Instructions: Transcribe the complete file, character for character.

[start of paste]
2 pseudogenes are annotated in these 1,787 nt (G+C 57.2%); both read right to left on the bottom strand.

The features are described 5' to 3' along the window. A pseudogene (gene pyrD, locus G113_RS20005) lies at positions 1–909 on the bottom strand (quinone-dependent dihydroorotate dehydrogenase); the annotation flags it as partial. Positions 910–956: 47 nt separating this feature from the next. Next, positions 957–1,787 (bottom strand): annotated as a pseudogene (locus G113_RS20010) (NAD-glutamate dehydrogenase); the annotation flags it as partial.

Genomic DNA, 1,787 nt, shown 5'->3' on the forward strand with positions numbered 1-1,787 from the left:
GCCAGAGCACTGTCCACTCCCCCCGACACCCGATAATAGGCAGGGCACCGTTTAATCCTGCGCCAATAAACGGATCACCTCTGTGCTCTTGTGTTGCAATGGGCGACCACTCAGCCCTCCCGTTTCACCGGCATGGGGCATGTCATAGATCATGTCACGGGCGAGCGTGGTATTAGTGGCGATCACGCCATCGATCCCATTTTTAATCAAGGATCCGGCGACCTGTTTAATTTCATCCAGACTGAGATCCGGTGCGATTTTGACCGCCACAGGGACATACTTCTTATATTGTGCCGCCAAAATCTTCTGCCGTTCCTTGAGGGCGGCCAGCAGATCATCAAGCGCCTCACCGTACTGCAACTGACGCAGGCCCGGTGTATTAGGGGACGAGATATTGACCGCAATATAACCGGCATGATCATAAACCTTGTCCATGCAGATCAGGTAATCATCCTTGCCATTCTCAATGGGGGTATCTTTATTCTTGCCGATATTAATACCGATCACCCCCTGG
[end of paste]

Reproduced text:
2 pseudogenes are annotated in these 1,787 nt (G+C 57.2%); both read right to left on the bottom strand.

The features are described 5' to 3' along the window. A pseudogene (gene pyrD, locus G113_RS20005) lies at positions 1–909 on the bottom strand (quinone-dependent dihydroorotate dehydrogenase); the annotation flags it as partial. Positions 910–956: 47 nt separating this feature from the next. Next, positions 957–1,787 (bottom strand): annotated as a pseudogene (locus G113_RS20010) (NAD-glutamate dehydrogenase); the annotation flags it as partial.

Genomic DNA, 1,787 nt, shown 5'->3' on the forward strand with positions numbered 1-1,787 from the left:
GCCAGAGCACTGTCCACTCCCCCCGACACCCGATAATAGGCAGGGCACCGTTTAATCCTGCGCCAATAAACGGATCACCTCTGTGCTCTTGTGTTGCAATGGGCGACCACTCAGCCCTCCCGTTTCACCGGCATGGGGCATGTCATAGATCATGTCACGGGCGAGCGTGGTATTAGTGGCGATCACGCCATCGATCCCATTTTTAATCAAGGATCCGGCGACCTGTTTAATTTCATCCAGACTGAGATCCGGTGCGATTTTGACCGCCACAGGGACATACTTCTTATATTGTGCCGCCAAAATCTTCTGCCGTTCCTTGAGGGCGGCCAGCAGATCATCAAGCGCCTCACCGTACTGCAACTGACGCAGGCCCGGTGTATTAGGGGACGAGATATTGACCGCAATATAACCGGCATGATCATAAACCTTGTCCATGCAGATCAGGTAATCATCCTTGCCATTCTCAATGGGGGTATCTTTATTCTTGCCGATATTAATACCGATCACCCCCTGG